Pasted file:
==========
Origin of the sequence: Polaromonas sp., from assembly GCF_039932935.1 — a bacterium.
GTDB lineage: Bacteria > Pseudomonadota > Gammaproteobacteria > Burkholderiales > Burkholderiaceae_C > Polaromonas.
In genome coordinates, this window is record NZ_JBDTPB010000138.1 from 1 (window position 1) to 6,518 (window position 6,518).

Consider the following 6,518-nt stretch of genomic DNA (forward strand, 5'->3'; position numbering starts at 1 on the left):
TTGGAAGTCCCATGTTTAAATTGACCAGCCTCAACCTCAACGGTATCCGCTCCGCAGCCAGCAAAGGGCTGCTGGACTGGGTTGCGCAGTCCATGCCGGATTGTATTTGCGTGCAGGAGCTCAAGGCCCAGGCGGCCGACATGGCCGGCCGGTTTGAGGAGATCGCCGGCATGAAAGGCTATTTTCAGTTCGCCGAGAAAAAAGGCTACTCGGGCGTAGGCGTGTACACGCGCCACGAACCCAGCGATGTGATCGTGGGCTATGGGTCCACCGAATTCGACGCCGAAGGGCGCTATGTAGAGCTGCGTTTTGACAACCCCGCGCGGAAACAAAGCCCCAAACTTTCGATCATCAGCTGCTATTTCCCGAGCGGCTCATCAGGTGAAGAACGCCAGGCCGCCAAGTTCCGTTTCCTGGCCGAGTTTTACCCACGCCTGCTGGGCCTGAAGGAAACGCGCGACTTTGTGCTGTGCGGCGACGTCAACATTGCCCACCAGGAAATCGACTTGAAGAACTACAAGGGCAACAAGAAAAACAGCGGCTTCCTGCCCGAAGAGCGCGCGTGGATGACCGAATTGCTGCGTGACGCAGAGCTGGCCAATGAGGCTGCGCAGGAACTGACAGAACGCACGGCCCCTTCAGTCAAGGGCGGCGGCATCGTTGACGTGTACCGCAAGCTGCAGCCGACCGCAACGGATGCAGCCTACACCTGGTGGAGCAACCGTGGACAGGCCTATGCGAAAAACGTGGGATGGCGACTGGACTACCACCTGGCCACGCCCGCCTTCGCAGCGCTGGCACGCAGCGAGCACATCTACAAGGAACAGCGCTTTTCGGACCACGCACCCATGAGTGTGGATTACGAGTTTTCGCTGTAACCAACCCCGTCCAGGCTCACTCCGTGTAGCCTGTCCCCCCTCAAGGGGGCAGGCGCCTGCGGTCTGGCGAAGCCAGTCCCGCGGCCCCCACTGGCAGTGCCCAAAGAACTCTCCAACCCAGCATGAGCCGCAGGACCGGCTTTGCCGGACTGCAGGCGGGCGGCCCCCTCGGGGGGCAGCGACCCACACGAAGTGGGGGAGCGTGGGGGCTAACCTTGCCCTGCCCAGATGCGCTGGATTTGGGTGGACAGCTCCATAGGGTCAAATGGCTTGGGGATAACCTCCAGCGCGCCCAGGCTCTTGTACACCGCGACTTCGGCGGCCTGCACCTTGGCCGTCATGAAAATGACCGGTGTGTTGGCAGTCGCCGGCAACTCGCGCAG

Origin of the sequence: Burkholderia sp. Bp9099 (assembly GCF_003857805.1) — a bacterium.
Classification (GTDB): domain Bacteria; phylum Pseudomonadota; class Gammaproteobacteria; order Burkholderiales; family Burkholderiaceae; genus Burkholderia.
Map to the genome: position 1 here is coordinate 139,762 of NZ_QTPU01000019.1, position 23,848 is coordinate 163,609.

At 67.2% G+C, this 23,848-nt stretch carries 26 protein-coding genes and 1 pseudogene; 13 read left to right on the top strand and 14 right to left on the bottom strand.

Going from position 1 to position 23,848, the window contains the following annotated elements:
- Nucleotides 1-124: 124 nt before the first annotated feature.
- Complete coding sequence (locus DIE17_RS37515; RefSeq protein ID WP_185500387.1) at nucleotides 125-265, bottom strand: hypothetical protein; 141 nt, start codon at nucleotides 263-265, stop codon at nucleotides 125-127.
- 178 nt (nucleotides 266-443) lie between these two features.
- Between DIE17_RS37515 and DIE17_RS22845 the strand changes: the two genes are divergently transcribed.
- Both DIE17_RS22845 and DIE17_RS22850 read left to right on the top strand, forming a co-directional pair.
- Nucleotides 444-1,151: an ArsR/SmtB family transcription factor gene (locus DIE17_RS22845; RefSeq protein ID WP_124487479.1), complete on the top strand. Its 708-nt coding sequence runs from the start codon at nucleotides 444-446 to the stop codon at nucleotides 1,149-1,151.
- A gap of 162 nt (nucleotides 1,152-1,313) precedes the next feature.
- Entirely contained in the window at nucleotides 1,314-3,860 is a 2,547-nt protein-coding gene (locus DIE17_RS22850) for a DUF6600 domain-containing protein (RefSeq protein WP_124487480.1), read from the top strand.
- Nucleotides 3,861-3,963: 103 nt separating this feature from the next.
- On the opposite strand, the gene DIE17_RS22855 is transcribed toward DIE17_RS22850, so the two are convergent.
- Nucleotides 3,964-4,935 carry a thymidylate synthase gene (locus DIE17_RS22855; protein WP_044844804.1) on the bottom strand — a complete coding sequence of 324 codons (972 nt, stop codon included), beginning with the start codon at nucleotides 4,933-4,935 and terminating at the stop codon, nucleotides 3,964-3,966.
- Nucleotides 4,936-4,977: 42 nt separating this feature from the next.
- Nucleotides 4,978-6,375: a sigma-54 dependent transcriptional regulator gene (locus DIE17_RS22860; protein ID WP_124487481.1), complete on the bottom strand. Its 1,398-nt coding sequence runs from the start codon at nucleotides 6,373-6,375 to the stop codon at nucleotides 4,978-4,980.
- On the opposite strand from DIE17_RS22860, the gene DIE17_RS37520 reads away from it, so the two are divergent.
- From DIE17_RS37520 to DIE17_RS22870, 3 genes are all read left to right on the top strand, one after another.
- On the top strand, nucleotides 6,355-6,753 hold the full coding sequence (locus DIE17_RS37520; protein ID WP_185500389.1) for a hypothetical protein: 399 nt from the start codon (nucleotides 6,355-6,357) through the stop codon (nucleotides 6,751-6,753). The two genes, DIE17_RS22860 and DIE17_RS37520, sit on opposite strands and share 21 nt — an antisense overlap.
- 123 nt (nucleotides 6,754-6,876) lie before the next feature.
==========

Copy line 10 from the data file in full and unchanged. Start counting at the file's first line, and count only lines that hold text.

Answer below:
Going from position 1 to position 23,848, the window contains the following annotated elements: